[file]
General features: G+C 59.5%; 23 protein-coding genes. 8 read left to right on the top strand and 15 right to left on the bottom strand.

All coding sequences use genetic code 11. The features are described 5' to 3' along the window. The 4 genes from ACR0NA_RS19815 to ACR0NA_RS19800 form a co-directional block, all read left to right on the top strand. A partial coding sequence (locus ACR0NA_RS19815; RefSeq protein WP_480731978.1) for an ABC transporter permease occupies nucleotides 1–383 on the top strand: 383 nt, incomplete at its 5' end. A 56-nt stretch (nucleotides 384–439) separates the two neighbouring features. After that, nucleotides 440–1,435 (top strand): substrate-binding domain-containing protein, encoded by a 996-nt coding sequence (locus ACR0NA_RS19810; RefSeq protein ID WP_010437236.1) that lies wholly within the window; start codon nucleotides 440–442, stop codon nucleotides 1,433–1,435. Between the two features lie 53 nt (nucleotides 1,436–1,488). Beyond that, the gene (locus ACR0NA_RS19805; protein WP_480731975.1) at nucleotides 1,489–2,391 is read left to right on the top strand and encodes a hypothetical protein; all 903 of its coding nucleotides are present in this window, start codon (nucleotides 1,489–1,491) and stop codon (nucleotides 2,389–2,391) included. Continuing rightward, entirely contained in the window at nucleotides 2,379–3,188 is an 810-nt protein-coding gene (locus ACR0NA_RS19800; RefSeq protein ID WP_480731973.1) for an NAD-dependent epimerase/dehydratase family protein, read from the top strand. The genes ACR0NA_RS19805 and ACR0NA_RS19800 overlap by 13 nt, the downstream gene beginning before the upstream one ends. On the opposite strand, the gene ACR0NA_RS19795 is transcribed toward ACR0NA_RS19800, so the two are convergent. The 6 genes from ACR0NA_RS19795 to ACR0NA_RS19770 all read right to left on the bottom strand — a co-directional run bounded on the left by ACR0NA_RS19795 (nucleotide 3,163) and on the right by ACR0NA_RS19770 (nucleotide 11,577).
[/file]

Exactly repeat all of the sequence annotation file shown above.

General features: G+C 59.5%; 23 protein-coding genes. 8 read left to right on the top strand and 15 right to left on the bottom strand.

All coding sequences use genetic code 11. The features are described 5' to 3' along the window. The 4 genes from ACR0NA_RS19815 to ACR0NA_RS19800 form a co-directional block, all read left to right on the top strand. A partial coding sequence (locus ACR0NA_RS19815; RefSeq protein WP_480731978.1) for an ABC transporter permease occupies nucleotides 1–383 on the top strand: 383 nt, incomplete at its 5' end. A 56-nt stretch (nucleotides 384–439) separates the two neighbouring features. After that, nucleotides 440–1,435 (top strand): substrate-binding domain-containing protein, encoded by a 996-nt coding sequence (locus ACR0NA_RS19810; RefSeq protein ID WP_010437236.1) that lies wholly within the window; start codon nucleotides 440–442, stop codon nucleotides 1,433–1,435. Between the two features lie 53 nt (nucleotides 1,436–1,488). Beyond that, the gene (locus ACR0NA_RS19805; protein WP_480731975.1) at nucleotides 1,489–2,391 is read left to right on the top strand and encodes a hypothetical protein; all 903 of its coding nucleotides are present in this window, start codon (nucleotides 1,489–1,491) and stop codon (nucleotides 2,389–2,391) included. Continuing rightward, entirely contained in the window at nucleotides 2,379–3,188 is an 810-nt protein-coding gene (locus ACR0NA_RS19800; RefSeq protein ID WP_480731973.1) for an NAD-dependent epimerase/dehydratase family protein, read from the top strand. The genes ACR0NA_RS19805 and ACR0NA_RS19800 overlap by 13 nt, the downstream gene beginning before the upstream one ends. On the opposite strand, the gene ACR0NA_RS19795 is transcribed toward ACR0NA_RS19800, so the two are convergent. The 6 genes from ACR0NA_RS19795 to ACR0NA_RS19770 all read right to left on the bottom strand — a co-directional run bounded on the left by ACR0NA_RS19795 (nucleotide 3,163) and on the right by ACR0NA_RS19770 (nucleotide 11,577).